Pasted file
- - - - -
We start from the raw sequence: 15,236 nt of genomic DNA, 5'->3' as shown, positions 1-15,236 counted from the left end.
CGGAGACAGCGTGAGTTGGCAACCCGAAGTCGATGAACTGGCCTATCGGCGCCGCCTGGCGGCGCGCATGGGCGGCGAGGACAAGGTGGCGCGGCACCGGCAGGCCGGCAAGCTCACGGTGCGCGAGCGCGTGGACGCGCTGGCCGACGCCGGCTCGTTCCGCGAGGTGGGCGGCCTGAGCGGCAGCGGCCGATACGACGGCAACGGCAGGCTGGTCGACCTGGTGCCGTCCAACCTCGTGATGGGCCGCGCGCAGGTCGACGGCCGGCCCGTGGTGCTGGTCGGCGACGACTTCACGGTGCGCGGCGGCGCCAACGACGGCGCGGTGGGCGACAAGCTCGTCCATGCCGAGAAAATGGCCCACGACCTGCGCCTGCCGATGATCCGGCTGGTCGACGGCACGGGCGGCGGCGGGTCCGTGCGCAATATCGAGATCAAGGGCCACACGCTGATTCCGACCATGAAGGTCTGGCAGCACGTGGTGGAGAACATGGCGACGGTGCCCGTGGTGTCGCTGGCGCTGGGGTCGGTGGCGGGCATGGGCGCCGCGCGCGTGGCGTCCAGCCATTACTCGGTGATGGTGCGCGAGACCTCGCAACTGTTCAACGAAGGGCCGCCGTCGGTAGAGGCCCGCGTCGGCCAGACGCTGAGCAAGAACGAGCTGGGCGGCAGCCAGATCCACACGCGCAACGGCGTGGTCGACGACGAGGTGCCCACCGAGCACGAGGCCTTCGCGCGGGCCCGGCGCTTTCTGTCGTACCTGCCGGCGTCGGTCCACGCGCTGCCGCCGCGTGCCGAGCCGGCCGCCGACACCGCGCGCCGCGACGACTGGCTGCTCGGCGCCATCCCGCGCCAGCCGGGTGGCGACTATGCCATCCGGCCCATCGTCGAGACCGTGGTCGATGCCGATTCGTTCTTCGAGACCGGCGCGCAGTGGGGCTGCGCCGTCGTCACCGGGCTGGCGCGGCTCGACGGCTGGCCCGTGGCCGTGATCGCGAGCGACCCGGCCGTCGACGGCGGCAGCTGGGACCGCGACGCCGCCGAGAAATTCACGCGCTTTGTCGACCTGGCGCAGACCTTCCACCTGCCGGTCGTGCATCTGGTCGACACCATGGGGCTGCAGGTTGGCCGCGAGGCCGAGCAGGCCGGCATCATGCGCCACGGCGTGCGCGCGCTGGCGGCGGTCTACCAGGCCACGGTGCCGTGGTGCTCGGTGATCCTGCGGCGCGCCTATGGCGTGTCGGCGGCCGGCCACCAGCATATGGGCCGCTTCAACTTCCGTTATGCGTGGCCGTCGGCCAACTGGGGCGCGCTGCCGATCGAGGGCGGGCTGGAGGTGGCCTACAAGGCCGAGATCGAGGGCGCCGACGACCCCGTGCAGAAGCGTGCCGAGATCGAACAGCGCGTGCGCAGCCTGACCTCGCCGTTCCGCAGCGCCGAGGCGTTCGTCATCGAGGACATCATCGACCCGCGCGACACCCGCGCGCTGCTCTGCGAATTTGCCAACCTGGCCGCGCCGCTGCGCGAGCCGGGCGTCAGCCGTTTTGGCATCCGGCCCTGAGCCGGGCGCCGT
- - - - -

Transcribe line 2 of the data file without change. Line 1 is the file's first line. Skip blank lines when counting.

CGGAGACAGCGTGAGTTGGCAACCCGAAGTCGATGAACTGGCCTATCGGCGCCGCCTGGCGGCGCGCATGGGCGGCGAGGACAAGGTGGCGCGGCACCGGCAGGCCGGCAAGCTCACGGTGCGCGAGCGCGTGGACGCGCTGGCCGACGCCGGCTCGTTCCGCGAGGTGGGCGGCCTGAGCGGCAGCGGCCGATACGACGGCAACGGCAGGCTGGTCGACCTGGTGCCGTCCAACCTCGTGATGGGCCGCGCGCAGGTCGACGGCCGGCCCGTGGTGCTGGTCGGCGACGACTTCACGGTGCGCGGCGGCGCCAACGACGGCGCGGTGGGCGACAAGCTCGTCCATGCCGAGAAAATGGCCCACGACCTGCGCCTGCCGATGATCCGGCTGGTCGACGGCACGGGCGGCGGCGGGTCCGTGCGCAATATCGAGATCAAGGGCCACACGCTGATTCCGACCATGAAGGTCTGGCAGCACGTGGTGGAGAACATGGCGACGGTGCCCGTGGTGTCGCTGGCGCTGGGGTCGGTGGCGGGCATGGGCGCCGCGCGCGTGGCGTCCAGCCATTACTCGGTGATGGTGCGCGAGACCTCGCAACTGTTCAACGAAGGGCCGCCGTCGGTAGAGGCCCGCGTCGGCCAGACGCTGAGCAAGAACGAGCTGGGCGGCAGCCAGATCCACACGCGCAACGGCGTGGTCGACGACGAGGTGCCCACCGAGCACGAGGCCTTCGCGCGGGCCCGGCGCTTTCTGTCGTACCTGCCGGCGTCGGTCCACGCGCTGCCGCCGCGTGCCGAGCCGGCCGCCGACACCGCGCGCCGCGACGACTGGCTGCTCGGCGCCATCCCGCGCCAGCCGGGTGGCGACTATGCCATCCGGCCCATCGTCGAGACCGTGGTCGATGCCGATTCGTTCTTCGAGACCGGCGCGCAGTGGGGCTGCGCCGTCGTCACCGGGCTGGCGCGGCTCGACGGCTGGCCCGTGGCCGTGATCGCGAGCGACCCGGCCGTCGACGGCGGCAGCTGGGACCGCGACGCCGCCGAGAAATTCACGCGCTTTGTCGACCTGGCGCAGACCTTCCACCTGCCGGTCGTGCATCTGGTCGACACCATGGGGCTGCAGGTTGGCCGCGAGGCCGAGCAGGCCGGCATCATGCGCCACGGCGTGCGCGCGCTGGCGGCGGTCTACCAGGCCACGGTGCCGTGGTGCTCGGTGATCCTGCGGCGCGCCTATGGCGTGTCGGCGGCCGGCCACCAGCATATGGGCCGCTTCAACTTCCGTTATGCGTGGCCGTCGGCCAACTGGGGCGCGCTGCCGATCGAGGGCGGGCTGGAGGTGGCCTACAAGGCCGAGATCGAGGGCGCCGACGACCCCGTGCAGAAGCGTGCCGAGATCGAACAGCGCGTGCGCAGCCTGACCTCGCCGTTCCGCAGCGCCGAGGCGTTCGTCATCGAGGACATCATCGACCCGCGCGACACCCGCGCGCTGCTCTGCGAATTTGCCAACCTGGCCGCGCCGCTGCGCGAGCCGGGCGTCAGCCGTTTTGGCATCCGGCCCTGAGCCGGGCGCCGT